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Comment David Edmundson answers your questions (Score 5, Interesting) 754

All of your questions are easily answered by reading the link provided at the top of the article:


Why does the desktop care who's booted it up?

The Init System "We don't care. It doesn't affect us."

logind Allows KDE to provide user-switching features.

Device Management Allows KDE to have access to your mouse and keyboard without root access and without random applications being able to sniff your keystrokes.

Inhibitor Locks Allows KDE to react to notifications like "the system is about to go down" and delay until a condition is met (example: delay a suspend until the lock screen is displayed and all your desktop windows are hidden behind the lock screen).

timedated and Friends Allows KDE to set time and date without root; allows KDE apps to be notified if time and date gets changed. (KDE currently runs a daemon just to watch for time and date changes, and they would like to get rid of this daemon and simplify their code.)

User Units If KDE takes advantage of the "units" in systemd, then when any part of KDE crashes or hangs, systemd will restart the misbehaving part.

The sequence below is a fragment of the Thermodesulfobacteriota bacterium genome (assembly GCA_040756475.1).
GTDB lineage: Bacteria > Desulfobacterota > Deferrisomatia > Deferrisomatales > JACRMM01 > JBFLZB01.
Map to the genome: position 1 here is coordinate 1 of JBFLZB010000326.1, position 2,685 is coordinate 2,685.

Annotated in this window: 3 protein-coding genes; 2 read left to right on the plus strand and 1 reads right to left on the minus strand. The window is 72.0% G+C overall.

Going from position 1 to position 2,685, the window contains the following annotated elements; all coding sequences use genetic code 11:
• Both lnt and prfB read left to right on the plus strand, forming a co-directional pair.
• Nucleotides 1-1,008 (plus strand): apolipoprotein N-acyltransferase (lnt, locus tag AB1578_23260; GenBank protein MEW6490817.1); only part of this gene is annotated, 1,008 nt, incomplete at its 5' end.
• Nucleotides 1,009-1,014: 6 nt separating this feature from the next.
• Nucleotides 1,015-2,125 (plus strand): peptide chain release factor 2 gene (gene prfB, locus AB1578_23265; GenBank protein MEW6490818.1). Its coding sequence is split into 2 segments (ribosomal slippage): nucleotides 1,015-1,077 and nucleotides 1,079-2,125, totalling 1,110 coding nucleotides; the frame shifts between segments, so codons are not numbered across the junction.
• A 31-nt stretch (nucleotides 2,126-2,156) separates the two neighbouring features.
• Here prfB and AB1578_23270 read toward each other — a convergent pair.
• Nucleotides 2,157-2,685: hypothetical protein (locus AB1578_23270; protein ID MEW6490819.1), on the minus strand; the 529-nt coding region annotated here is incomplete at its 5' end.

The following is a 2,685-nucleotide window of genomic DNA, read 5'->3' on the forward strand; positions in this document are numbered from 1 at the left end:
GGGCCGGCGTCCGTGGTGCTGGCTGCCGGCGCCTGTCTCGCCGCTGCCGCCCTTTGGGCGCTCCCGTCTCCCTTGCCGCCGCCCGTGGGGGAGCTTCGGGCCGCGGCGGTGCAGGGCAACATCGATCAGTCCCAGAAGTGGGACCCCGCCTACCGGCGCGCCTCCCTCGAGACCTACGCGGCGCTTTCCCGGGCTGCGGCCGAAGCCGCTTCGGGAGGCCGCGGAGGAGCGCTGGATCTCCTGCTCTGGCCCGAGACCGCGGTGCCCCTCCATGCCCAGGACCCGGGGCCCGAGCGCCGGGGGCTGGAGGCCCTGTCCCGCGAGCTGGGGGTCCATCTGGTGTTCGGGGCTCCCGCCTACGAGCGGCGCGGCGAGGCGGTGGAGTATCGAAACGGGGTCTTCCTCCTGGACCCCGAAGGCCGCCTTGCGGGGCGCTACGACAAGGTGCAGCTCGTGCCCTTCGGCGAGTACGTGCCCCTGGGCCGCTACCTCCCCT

that implies they won't work on *BSD at all. Right?

"Projects like [SystemBSD] bring the interfaces we need to BSD and as it gets more stable we should be able to start distributing features."

So really, choice is being taken away clear across the board. Either that or I'm missing something really big which implies systemd is not a strict dependency.

I encourage you to read the whole article and see what big things you are missing.

I don't know about you, but when I read that article I didn't think "Man those KDE guys are idiots, why would they want any of that." It all makes sense to me.

It's easier for me to believe that SystemD has some merit than to believe that all the Debian core developers are idiots, plus all the Ubuntu developers, and now all the KDE developers and for that matter the Gnome developers.

My biggest concerns with systemd are the monoculture of it all, so projects like UselessD and SystemBSD sound great to me. Force the SystemD guys to document and justify everything, and provide alternatives.

Comment "Doc" Smith's utlimate vacuum tube (Score 2) 108

About 70 years ago, E. E. "Doc" Smith wrote a series of books that are wonderful space opera: the "Lensman" series. The space battles just keep escalating throughout the series, getting more over-the-top.

My favorite plot point: they used the principles of a vacuum tube to make a device whose pieces included grids mounted in the asteroid belt, with more in other orbits closer in to the sun. In effect they turned the inner Solar System into one honking big vacuum tube, and created a weapon that could concentrate a significant fraction of the sun's output onto attacking enemy fleets. This was called the "Sunbeam". (Believe it or not, this wasn't the end of the escalation. The battles got even bigger after that.)

When you say "ultimate" vacuum tube, I think that one is pretty hard to top.

P.S. 200-word crossover fan fiction: what would have happened if the Battlestar Galactica reboot show had found Earth, and it was the Earth of the Lensman series?